MOSCOW • Thirty Russian children whose mothers are in prison in Iraq for belonging to the Islamic State in Iraq and Syria (ISIS) have arrived in Moscow from Baghdad, the Russian authorities said.
The fathers of the children, aged three to 10, are believed to have been killed in combat during Iraq's three-year war against the militants, a Russian diplomatic source said before the plane departed on Sunday.
"The plane of the Russian emergency situations ministry has landed," Chechen leader Ramzan Kadyrov said on his Telegram account on Sunday, adding that it had touched down at Moscow's Zhukovsky airport.
Mr Kadyrov said the children's arrival was "undeniable proof of the rigorous fulfilment of the mission set out by Russian President Vladimir Putin to save the women and children in Syria and Iraq".
"If we do not bring them home, they will become the target of the special services of other countries," he added.
The children were taken to hospital on arrival for "thorough examinations", the press service of Russia's health ministry said according to Russia's Interfax news agency.
Mr Kadyrov posted a video clip of the children's departure from Baghdad on popular Russian network VKontakte, adding that 24 of them were from Russia's Dagestan republic and another three were from Chechnya.
Several thousand Russians travelled to join the ISIS militants in their once sprawling "caliphate" straddling Syria and Iraq, according to estimates from the Russian security services. Some took their families with them.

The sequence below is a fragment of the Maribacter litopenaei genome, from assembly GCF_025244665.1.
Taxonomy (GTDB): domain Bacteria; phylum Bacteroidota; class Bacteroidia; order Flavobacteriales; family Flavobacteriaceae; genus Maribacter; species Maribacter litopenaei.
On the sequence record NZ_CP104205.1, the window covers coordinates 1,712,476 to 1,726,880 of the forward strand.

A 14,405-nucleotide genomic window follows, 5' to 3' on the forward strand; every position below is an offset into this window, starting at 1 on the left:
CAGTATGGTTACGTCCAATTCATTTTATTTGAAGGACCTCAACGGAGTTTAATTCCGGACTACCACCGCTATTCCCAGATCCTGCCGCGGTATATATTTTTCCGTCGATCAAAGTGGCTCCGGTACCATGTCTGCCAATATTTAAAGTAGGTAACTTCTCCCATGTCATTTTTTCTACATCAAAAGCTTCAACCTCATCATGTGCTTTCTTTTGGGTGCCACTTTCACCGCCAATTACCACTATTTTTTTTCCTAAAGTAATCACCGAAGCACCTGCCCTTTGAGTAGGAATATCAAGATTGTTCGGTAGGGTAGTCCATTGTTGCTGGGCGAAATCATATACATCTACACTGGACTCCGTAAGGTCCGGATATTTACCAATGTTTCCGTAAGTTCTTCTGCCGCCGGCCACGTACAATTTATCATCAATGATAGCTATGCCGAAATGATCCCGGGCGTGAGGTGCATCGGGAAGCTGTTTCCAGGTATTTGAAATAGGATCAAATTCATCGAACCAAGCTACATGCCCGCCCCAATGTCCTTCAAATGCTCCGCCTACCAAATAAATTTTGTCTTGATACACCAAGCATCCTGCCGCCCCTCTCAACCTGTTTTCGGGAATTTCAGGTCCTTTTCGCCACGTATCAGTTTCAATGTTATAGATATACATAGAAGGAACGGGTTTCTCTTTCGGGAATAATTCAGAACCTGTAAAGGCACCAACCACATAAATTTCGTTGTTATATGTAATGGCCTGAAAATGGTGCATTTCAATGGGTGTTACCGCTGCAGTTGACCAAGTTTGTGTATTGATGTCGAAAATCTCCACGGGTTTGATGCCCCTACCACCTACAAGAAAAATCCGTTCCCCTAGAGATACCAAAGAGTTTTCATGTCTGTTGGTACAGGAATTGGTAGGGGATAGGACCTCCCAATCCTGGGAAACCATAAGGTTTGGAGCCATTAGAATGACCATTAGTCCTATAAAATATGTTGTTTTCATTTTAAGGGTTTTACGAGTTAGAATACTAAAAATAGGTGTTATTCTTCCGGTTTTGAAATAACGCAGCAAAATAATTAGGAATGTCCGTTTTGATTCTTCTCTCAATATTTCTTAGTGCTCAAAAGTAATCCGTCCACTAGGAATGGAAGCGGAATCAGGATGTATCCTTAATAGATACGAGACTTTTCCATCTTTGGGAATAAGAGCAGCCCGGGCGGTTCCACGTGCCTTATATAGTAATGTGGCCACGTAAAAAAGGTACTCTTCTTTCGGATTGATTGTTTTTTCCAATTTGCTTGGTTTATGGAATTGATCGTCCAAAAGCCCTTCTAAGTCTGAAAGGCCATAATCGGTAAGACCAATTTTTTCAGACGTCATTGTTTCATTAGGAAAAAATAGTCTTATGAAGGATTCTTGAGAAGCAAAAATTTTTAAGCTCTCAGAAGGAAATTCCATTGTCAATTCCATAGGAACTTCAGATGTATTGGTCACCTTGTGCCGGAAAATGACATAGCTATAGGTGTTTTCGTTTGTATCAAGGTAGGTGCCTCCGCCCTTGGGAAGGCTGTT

Since 2017, about 100 women and children, mostly from Russia's Muslim-majority Caucasus, have returned under a programme championed by Mr Kadyrov.
But in mid-November last year, Chechen activist Kheda Saratova accused Russia's FSB security service of blocking attempts to bring back the remaining widows and children of Russian ISIS fighters.
"According to our organisation, there are more than 2,000 of them left in Syria and Iraq," said Mr Saratova, who is on Mr Kadyrov's human rights council, at the time.
Meanwhile, Iraqi Prime Minister Adil Abdul-Mahdi has held talks in Baghdad with Ms Anna Kuznetsova, the Russian President's envoy for the rights of children.
During Sunday's meeting, Mr Abdul-Mahdi said a "distinction should be made between humanitarian issues and terrorist crimes", according to a statement from his office.
"These children are also victims," he added.
More than 300 people, including about 100 foreigners, have been sentenced to death and many others to life imprisonment in Iraq for joining ISIS, the extremist group which at its peak controlled nearly a third of the country. Baghdad declared victory against ISIS in December 2017, but the militants maintain sleeper cells and have carried out periodic hit-and-run attacks.